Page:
and I don't think you nre capable of
saying what you think." he said. "I
am going to lake you over lo the Inn.
We'll lirctikfost on the liluh*. nnd Ceclle
will make us nn omelet nud some perfect coffee, and we ahull hnve a basket
or while rolls,   Will ynn go?"
"Why. of course." said Marela un-
rertiilnlj*. "Bui I' was such a funny
thing for you in Hlhili nf breakfast—
rlgV iif.ter vou pi'*ipnset1 to me."
"You've beurd uf bread and cheese
and kisses," said Klchard fippantly.
"Well, this Is a case of adoration aod
omelet.   Coiue on. Marela. mine."
"I'm not yours."
"You're going to be." said Richard,
ahd he picked up their bags and
The Inn waa a little French place
where delectable mealo were served
to those who tired of the regular hotel
fore and where, it was whispered,
certain gay souls sat somewhat laleat
This morning Ceclle, tbe trim landlady, met them at the door wltb radiant welcome. They sbould have the j
omelet and coffee—such coffee! And
away she went, smiling, while they settled themselves at a table on tbe porch.
Through the window they could see
Into the dining room, where tbere was
one table not yet cleared of the half
empty bottles, as well as other evidences of s midnight feast. Half
sprawled across the table lay a man
Marela. peeping through the window, snid. "He evidently doesn't know
It's morning."
Richard nodded; "Let's wake him
up." And he began a silvery tattoo
wltb his knife on the glasses.
The man yawned, stretched and raised n face red and sodden. ,
Marela caught at Richard's arm.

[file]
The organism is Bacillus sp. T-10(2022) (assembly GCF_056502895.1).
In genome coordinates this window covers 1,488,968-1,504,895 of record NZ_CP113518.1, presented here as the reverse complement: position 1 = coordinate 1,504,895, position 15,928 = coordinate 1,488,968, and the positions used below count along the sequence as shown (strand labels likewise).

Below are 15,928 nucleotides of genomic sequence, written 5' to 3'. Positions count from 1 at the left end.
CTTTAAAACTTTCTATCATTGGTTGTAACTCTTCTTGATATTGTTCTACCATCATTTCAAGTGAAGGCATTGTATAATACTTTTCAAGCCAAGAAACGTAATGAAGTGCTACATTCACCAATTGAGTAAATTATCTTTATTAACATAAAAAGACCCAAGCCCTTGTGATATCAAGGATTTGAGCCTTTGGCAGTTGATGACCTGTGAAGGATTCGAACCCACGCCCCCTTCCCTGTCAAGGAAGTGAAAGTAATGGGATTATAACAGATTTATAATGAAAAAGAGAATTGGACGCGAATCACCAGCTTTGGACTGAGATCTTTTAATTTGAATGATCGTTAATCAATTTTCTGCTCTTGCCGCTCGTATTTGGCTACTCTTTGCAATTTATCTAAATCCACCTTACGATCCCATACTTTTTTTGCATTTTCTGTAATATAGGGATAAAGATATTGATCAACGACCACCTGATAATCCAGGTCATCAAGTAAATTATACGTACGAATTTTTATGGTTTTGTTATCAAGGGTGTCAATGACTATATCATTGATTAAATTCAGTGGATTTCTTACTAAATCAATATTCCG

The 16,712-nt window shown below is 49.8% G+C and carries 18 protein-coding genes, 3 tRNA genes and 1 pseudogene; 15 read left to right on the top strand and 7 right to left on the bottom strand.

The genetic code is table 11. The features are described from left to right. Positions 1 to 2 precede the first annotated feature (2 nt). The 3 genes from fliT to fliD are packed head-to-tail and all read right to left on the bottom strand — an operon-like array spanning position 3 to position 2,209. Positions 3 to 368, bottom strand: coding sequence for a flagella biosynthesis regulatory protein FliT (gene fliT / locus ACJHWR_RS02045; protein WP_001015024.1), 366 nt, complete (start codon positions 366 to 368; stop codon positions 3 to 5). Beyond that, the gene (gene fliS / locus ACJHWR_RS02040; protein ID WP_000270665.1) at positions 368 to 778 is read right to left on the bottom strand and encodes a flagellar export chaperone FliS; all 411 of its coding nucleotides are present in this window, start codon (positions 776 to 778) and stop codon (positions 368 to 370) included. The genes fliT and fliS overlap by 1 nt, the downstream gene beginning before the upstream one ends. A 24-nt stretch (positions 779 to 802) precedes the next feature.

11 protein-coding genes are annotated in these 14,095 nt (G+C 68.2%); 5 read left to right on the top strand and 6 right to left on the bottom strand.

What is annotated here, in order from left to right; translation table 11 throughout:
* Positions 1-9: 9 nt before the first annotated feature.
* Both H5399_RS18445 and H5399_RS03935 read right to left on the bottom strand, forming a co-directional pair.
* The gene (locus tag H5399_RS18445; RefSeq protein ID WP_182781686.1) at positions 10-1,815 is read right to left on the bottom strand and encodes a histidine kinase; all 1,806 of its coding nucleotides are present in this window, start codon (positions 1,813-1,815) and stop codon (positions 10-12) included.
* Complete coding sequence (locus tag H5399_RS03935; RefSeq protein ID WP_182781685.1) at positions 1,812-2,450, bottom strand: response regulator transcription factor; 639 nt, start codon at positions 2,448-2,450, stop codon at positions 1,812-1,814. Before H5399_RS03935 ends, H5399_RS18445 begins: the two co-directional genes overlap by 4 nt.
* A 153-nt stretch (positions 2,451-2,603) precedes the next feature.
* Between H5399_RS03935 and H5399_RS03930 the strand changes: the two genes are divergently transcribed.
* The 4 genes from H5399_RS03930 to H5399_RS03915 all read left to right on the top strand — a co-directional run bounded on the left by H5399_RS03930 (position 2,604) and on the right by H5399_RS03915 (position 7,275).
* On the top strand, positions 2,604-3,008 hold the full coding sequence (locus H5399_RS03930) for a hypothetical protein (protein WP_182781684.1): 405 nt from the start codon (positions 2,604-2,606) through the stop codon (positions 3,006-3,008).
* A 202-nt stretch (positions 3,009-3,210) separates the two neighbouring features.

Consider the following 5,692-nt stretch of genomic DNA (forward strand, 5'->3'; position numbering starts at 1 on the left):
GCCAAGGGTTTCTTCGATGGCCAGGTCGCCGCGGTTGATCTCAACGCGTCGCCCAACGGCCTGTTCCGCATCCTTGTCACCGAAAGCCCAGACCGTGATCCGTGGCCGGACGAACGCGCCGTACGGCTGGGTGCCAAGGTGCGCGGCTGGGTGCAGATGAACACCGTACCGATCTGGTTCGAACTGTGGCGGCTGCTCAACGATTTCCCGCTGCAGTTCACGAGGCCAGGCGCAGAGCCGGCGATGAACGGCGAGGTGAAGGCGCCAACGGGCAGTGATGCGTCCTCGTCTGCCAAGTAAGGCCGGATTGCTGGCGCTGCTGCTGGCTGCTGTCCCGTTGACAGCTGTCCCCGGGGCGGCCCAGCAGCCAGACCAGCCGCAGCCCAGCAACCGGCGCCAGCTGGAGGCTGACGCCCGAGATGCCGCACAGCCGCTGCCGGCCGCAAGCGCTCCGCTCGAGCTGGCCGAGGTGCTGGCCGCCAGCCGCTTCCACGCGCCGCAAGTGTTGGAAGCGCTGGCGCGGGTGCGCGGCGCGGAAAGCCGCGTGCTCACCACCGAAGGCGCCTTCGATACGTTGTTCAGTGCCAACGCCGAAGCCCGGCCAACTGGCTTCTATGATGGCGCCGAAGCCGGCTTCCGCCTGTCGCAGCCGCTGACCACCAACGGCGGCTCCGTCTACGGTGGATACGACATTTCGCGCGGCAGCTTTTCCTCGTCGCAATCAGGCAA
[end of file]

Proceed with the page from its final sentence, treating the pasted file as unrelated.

"Why," she whispered, "why, Richard
But before Richard could answer
Dorlng. stumbled out on the porch,
gave one look at Marela and fled.
Then Marela looked nt Richard.
"You knew." she snid, "that be was
He laid his hond on hers. "I knew."
he told her, "tbat he was no fit mate
for you. Marela. And 1 wanted you
to see. What would his money amount
to If you had lo put up with that?"
He pointed to the wine bottles ln the
otber room.
Sbe shuddered. "I-I didn't really
Intend to marry hlm-be-cause 1 don't
love him. Richard."
"And you didn't mean whnt you said
about wanting money?" be questioned
Her eyes met his bravely. "Yes. 1
do like money. Dick. But I wouldn't
sell myself. I couldn't marry without
"Neither would I." sold Dickie boldly. "So when are you going to marry
rae. Marela?"
Sbe laughed. "In the spring per-
"As If I'd wait," sold Richard masterfully. "After breakfast we'll go
back to the links. And If I win the
game you'll have to marry me In October, and If you win I'll wait until
So bnck through the clear September
nlr tbey jvent and played nine holes.
And Morels did ber best. But a
woman is only a woman, and Dick
was famed for his good gnme. And
so. nfter all, the wedding came at tbe
end of tbe summer.
The Same Stock.
People who knew tbe Huntley family, "root aud branch," always snid
that there could be only one other person In the world as blunt nnd tactless
as James Huntley, and tbnt was bis
cousin William. James lived in New
York and William In Bostou. One day
James uppeared at William's bome just
at dinner time.
"Well, this Is a surprise!" said William.. "You're tbe last person In tbe
world 1 should bare expected to see
tonight! Uot tired of home?"
"You wouldn't have seen me If I
could bare got through my business In
time to catch the il o'clock train," said
James.  "1 tried burd enough."
Tbe cousins looked cheerfully at each
otber nnd were quite unaware of the